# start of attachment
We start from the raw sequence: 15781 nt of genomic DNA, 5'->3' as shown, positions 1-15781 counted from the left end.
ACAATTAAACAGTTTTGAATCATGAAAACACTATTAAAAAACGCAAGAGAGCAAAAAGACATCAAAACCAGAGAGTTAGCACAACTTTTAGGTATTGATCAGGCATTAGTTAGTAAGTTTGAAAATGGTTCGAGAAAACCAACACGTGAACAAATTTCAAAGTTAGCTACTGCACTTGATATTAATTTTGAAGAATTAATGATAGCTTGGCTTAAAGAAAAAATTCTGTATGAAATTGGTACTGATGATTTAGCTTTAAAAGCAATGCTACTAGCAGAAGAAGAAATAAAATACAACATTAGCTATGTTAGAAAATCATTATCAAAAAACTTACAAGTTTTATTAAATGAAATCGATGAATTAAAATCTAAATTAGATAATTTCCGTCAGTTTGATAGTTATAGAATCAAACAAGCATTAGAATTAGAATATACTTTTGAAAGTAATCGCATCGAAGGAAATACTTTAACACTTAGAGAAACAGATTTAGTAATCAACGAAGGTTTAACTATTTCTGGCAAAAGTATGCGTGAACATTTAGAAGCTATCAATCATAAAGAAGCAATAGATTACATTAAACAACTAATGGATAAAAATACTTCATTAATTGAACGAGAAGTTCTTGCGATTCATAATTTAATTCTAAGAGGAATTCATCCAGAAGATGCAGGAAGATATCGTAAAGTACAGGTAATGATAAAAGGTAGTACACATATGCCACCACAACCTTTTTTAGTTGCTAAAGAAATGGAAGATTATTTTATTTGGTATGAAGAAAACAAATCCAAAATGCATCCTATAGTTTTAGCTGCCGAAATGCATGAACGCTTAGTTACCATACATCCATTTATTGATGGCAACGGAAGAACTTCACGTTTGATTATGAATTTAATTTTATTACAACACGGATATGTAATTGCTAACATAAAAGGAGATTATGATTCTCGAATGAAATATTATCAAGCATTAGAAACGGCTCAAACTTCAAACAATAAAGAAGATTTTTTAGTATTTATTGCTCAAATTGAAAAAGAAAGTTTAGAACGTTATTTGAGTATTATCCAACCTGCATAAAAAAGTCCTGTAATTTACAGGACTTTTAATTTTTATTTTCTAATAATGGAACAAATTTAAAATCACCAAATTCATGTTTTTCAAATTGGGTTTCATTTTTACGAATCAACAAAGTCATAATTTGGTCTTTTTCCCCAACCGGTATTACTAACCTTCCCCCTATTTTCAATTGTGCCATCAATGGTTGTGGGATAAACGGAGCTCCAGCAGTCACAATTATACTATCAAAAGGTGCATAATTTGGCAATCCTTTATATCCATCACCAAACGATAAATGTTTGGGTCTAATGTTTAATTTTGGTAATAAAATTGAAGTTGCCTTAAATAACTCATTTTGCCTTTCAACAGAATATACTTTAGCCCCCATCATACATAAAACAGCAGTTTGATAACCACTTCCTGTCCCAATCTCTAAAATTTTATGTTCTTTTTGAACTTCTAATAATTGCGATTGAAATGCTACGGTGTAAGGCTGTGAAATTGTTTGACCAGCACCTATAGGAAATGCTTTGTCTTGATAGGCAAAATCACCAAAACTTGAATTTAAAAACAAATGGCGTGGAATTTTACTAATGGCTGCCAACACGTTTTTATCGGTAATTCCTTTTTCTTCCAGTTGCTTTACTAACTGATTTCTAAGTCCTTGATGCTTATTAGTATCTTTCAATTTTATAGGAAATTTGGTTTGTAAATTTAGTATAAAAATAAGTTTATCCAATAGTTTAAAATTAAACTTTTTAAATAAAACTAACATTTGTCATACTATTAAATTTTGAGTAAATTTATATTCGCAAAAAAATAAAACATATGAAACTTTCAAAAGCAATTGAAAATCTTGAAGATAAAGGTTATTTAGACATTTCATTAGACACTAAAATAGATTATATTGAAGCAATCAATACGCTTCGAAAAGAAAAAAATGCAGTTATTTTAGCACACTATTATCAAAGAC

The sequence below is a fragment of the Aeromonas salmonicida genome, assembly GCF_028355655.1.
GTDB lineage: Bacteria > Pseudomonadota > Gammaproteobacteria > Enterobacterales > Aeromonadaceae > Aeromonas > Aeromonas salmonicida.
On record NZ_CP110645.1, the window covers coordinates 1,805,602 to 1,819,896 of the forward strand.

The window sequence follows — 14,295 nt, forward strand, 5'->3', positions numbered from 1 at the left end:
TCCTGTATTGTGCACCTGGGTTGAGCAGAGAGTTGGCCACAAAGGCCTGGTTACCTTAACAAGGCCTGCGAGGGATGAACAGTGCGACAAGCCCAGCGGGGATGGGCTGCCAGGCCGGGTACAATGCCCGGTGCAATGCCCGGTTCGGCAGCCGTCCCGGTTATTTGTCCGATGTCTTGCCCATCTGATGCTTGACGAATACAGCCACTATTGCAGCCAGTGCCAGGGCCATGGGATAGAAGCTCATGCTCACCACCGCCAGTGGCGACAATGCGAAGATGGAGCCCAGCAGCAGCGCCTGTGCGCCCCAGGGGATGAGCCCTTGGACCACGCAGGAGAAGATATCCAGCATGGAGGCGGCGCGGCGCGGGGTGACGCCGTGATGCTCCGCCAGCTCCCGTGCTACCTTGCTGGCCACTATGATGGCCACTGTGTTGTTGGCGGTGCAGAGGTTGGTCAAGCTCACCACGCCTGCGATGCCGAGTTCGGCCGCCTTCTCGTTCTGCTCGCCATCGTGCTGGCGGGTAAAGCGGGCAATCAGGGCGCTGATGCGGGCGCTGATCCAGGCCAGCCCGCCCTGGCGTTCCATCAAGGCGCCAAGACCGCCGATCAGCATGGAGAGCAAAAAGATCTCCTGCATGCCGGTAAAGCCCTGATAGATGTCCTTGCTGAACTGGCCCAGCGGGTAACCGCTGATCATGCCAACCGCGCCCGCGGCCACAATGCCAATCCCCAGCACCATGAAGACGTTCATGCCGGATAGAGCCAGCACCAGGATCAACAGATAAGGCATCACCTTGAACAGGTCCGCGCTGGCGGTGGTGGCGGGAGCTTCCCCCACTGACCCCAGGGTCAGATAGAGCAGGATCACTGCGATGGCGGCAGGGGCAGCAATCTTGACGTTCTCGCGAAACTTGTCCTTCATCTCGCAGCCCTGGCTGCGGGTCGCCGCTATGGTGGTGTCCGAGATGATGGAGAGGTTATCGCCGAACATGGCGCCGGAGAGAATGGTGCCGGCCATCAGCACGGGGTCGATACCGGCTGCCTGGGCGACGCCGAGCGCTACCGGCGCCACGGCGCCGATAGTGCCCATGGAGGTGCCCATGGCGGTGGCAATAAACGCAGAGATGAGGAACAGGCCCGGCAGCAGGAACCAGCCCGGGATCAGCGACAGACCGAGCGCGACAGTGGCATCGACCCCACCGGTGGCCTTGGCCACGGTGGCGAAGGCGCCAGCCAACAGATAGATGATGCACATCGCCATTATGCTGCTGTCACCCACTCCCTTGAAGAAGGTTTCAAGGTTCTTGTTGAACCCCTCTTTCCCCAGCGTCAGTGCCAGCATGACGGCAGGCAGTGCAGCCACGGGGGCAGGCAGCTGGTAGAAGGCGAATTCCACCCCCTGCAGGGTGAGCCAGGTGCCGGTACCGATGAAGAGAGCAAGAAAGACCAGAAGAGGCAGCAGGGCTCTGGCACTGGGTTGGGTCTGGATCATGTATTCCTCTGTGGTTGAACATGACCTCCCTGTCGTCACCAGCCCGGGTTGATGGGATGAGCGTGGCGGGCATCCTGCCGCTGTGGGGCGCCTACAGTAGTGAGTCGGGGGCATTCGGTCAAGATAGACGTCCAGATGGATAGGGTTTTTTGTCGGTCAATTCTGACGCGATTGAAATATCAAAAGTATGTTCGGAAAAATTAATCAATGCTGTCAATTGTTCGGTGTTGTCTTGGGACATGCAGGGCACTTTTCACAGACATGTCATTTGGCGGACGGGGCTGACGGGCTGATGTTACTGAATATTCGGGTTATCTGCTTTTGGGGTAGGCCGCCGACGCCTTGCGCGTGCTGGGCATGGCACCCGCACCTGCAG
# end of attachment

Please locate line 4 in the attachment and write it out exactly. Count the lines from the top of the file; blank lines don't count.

GTDB lineage: Bacteria > Pseudomonadota > Gammaproteobacteria > Enterobacterales > Aeromonadaceae > Aeromonas > Aeromonas salmonicida.